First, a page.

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BSc (Hons) - single BA (Hons) / BSc (Hons) - combined

Department of Social Sciences

Brookes is distinctive among UK universities in teaching biological and social anthropology in tandem. Biological anthropology explores our evolutionary history, our response to environmental challenges and our relationship to the other primates, while social anthropology is the comparative study at first hand of societies and cultures all around the world.

Excellent teaching drawn from world-leading research, both in the fields of biological and social anthropology, is key to the success of this course. 85% of our students reported being satisfied with this course in the 2017 National Student Survey (source: Unistats).

Brookes is home to the Anthropology Centre for Conservation, Environment and Development, and the Europe-Japan Research Centre, while other resources include the world-renowned Pitt Rivers Museum of Anthropology and World Archaeology just a mile away.

You can choose to study Anthropology by itself, or combine it with another subject. We also offer BSc Biological Anthropology and BA Social Anthropology.

Find out more about Anthropology at Brookes »

Typical offers

UCAS Tariff points: 112

Available start dates

September 2019 / September 2020

Teaching location

Headington Campus

Course length

  • Full time: 3 years
  • Part time: up to 6 years

UCAS code


For full application details, please see the 'How to apply / Entry requirements' section.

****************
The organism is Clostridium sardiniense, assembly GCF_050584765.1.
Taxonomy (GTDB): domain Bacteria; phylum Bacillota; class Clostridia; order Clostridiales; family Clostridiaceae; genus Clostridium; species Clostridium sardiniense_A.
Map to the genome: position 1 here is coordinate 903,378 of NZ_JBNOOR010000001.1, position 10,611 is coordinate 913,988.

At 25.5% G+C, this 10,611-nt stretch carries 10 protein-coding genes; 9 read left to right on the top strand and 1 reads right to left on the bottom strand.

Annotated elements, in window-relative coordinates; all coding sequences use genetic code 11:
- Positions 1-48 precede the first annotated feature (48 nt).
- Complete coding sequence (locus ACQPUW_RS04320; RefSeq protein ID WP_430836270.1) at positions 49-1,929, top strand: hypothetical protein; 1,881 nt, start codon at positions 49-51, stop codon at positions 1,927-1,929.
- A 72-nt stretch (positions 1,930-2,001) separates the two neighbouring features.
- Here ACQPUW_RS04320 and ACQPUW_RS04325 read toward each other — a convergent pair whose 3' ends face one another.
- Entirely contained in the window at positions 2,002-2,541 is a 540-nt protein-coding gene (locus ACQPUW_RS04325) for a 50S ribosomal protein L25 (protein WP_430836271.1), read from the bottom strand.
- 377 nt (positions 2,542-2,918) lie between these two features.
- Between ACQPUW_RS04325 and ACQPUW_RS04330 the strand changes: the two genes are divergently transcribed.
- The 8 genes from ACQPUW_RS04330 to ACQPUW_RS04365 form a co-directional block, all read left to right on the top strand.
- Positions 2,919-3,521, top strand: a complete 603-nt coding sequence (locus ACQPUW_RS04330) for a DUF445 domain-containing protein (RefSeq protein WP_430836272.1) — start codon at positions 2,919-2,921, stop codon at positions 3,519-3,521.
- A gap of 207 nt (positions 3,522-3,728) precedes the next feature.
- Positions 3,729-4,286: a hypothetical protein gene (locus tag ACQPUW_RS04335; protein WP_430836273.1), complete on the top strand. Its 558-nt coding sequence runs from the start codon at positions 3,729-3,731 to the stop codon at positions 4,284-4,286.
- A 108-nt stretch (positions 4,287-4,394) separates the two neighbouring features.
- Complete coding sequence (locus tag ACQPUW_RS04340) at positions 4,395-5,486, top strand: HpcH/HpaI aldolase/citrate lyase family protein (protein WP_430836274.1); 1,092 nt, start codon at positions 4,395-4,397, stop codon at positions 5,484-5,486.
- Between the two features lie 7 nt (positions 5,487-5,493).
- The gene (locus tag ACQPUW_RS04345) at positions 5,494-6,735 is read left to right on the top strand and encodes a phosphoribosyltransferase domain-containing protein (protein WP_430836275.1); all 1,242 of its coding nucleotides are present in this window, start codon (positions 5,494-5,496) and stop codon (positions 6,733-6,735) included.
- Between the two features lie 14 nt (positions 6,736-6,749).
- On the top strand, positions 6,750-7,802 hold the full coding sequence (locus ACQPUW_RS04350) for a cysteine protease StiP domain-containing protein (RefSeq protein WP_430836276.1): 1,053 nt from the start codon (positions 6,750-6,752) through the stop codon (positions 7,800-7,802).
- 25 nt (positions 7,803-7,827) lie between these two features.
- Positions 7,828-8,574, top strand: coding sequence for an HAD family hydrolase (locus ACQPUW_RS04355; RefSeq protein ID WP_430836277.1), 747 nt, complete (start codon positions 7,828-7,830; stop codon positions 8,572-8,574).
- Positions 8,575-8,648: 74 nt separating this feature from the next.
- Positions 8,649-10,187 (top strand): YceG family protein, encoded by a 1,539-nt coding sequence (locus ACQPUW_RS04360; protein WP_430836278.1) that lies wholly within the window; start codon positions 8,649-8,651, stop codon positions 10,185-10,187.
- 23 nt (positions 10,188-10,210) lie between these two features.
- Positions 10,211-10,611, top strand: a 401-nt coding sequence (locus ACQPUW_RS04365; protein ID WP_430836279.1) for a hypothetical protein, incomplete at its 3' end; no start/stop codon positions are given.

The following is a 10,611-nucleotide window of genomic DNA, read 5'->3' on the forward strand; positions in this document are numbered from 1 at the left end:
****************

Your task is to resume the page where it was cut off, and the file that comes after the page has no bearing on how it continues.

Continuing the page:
• Anthropology at Oxford Brookes focuses on the holistic and comparative breadth of the subject, studying humans from a wide variety of social, cultural, biological and evolutionary perspectives.
  • We value research highly and actively encourage you to become researchers in your own right. At the heart of our teaching is the dissemination of knowledge acquired from the latest research.
  • 92% of research activity by Anthropologists at Oxford Brookes was judged to be of international significance, originality and rigour, with 7% of this world leading, in the government's Research Excellence Framework (2014)
  • This course gives you access to a rich and rewarding environment that fosters anthropological learning and the confidence, skills and academic foundation to tackle a wide range of challenges.

Anthropology is available as a single honours degree or to study in combination with one of a number of other subjects (combined honours) - see the 'Combining this course with another subject' section for the list of available combinations.